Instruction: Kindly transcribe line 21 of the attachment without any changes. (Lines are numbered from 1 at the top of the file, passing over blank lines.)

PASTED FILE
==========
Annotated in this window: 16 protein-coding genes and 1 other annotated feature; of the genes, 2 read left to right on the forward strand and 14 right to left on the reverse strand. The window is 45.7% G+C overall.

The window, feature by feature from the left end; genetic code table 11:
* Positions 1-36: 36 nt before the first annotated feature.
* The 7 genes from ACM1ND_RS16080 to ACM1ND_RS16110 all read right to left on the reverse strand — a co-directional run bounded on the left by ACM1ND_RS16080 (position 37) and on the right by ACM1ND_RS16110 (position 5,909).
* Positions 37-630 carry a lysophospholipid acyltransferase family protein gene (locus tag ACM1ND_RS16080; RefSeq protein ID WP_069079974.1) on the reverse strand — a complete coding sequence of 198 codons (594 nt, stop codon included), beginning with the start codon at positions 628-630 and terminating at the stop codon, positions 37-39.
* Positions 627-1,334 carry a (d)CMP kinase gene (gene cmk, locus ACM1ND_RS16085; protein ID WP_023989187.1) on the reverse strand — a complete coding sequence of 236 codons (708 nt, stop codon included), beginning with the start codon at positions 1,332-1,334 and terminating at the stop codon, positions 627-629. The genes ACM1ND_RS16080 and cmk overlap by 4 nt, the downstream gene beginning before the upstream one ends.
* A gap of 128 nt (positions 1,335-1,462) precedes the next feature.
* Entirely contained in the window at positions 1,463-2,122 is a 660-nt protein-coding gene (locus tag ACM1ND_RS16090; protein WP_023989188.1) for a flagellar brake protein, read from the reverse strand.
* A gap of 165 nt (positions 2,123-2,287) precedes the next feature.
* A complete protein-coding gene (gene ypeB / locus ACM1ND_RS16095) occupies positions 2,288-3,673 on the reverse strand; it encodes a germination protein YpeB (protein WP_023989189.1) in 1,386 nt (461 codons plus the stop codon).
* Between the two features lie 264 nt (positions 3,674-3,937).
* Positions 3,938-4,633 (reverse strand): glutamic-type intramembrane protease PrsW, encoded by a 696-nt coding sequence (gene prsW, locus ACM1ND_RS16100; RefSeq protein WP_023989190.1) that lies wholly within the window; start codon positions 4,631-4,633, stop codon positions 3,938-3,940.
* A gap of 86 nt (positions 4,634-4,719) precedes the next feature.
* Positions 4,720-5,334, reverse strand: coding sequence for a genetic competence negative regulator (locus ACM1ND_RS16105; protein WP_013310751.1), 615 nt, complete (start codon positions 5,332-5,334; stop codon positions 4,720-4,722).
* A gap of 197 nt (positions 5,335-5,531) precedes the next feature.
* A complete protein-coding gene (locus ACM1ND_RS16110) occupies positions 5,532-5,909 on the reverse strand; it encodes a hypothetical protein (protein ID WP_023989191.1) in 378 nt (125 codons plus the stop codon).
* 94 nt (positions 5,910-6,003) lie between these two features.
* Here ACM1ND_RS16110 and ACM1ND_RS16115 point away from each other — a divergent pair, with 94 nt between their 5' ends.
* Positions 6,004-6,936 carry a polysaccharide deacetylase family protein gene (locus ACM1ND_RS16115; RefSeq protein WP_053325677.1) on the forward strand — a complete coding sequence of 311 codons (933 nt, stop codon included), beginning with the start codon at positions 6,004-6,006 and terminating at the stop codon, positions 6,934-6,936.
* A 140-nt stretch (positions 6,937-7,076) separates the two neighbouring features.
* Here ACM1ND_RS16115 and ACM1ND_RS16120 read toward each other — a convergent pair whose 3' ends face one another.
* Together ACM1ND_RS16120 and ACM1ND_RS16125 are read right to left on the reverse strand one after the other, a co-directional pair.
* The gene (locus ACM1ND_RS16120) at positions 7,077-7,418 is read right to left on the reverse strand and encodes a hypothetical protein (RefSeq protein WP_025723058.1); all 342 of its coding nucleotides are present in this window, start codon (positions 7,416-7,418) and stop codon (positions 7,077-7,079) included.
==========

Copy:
* Here ACM1ND_RS16115 and ACM1ND_RS16120 read toward each other — a convergent pair whose 3' ends face one another.